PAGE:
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Coherent unity or fracture and flow? The problematic island polity


Williams, S, Coherent unity or fracture and flow? The problematic island polity, The Political Economy of Divided Islands: Unified Geographies, Multiple Polities, Palgrave Macmillan, G Baldacchino (ed), New York, pp. 18-33. ISBN 9781137023124 (2013) [Research Book Chapter]

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It is exceptional when an island gets rent apart to create two separate polities. Yet it does occur. At the time of writing, plans to hold a long-awaited referendum on Scotland's secession from the United Kingdom in 2014 have just been announced. The change that could result from the outcome of such a referendum poses a major disruption to the island - in this case, Britain - as a basic unit of analysis.

The island polity has, however, always been a doubly difficult problematic. First, within the multi-disciplinary field of island studies, the empirical focus is explicitly on islands as well as the attendant notion of islandness. While islands tend to comprise singularly unique places of study, they can also offer up some useful generalisations. In particular, islands represent difference in terms of an otherness, and the ambiguous and paradoxical nature of islandness is therefore relevant here.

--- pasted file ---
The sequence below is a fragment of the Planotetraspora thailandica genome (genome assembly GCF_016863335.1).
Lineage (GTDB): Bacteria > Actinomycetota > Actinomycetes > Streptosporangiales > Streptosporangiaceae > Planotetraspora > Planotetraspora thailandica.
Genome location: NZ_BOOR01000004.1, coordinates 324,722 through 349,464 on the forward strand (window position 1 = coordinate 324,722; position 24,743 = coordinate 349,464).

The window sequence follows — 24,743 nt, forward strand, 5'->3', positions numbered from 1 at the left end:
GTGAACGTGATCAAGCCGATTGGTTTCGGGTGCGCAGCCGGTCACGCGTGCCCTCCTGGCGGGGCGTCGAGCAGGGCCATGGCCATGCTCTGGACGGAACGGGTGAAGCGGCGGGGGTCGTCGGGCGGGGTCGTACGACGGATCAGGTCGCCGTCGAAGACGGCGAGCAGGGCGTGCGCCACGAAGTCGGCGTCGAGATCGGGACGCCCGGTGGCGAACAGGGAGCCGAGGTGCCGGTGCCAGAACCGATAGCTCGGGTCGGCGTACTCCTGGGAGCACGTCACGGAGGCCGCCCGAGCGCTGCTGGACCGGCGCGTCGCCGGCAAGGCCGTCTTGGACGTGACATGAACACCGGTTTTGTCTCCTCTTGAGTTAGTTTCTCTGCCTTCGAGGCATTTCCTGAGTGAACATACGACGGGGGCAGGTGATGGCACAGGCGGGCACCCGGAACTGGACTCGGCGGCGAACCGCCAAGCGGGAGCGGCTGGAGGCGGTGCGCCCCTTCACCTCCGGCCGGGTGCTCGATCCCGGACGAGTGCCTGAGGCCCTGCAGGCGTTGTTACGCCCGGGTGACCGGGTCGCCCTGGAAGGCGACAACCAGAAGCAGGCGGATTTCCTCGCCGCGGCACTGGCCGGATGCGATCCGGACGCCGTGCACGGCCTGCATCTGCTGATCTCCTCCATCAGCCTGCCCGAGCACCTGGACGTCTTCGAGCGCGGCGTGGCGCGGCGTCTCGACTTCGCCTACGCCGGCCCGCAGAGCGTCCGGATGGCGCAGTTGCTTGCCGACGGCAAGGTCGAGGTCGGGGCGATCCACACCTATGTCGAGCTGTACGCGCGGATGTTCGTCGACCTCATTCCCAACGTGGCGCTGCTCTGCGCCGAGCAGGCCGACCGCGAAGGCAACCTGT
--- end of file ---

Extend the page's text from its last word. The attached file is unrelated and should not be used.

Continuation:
Second is a much more expressly political approach in line with the understandings and practices of international relations and political economy, as well as the theorisations of political philosophy and political geography. This approach reveals a similarly necessary shift in the conception as well as in the practice of the relevant notions of territory, sovereignty and identity. Their manifestation in and as nation states has been accepted as the distinct and solid foundation for an inter. nal domestic order on which is based the study of comparative politics. However, the nation state is today widely seen (rightly or wrongly) to be on the decline; this development has both presented opportunities and posed threats in relation to matters of political identity and sovereignty with their various de- and re-territorialisations.

This chapter first presents insights into how insular and political entities each comprise particular forms of problem. The next section then identifies borders or boundaries as a common critical component that warrants further attention; after all, it is with their use to delineate precisely the island as an internally consistent spatial container - including that of the nation state or sovereign entity - that problems arise.

Item Details

Item Type:Research Book Chapter
Research Division:Human Society
Research Group:Human geography
Research Field:Social geography
Objective Division:Expanding Knowledge
Objective Group:Expanding knowledge
Objective Field:Expanding knowledge in human society
UTAS Author:Williams, S (Dr Stewart Williams)
ID Code:79841
Year Published:2013
Deposited By:Geography and Environmental Studies
Deposited On:2012-10-05
Last Modified:2017-11-14

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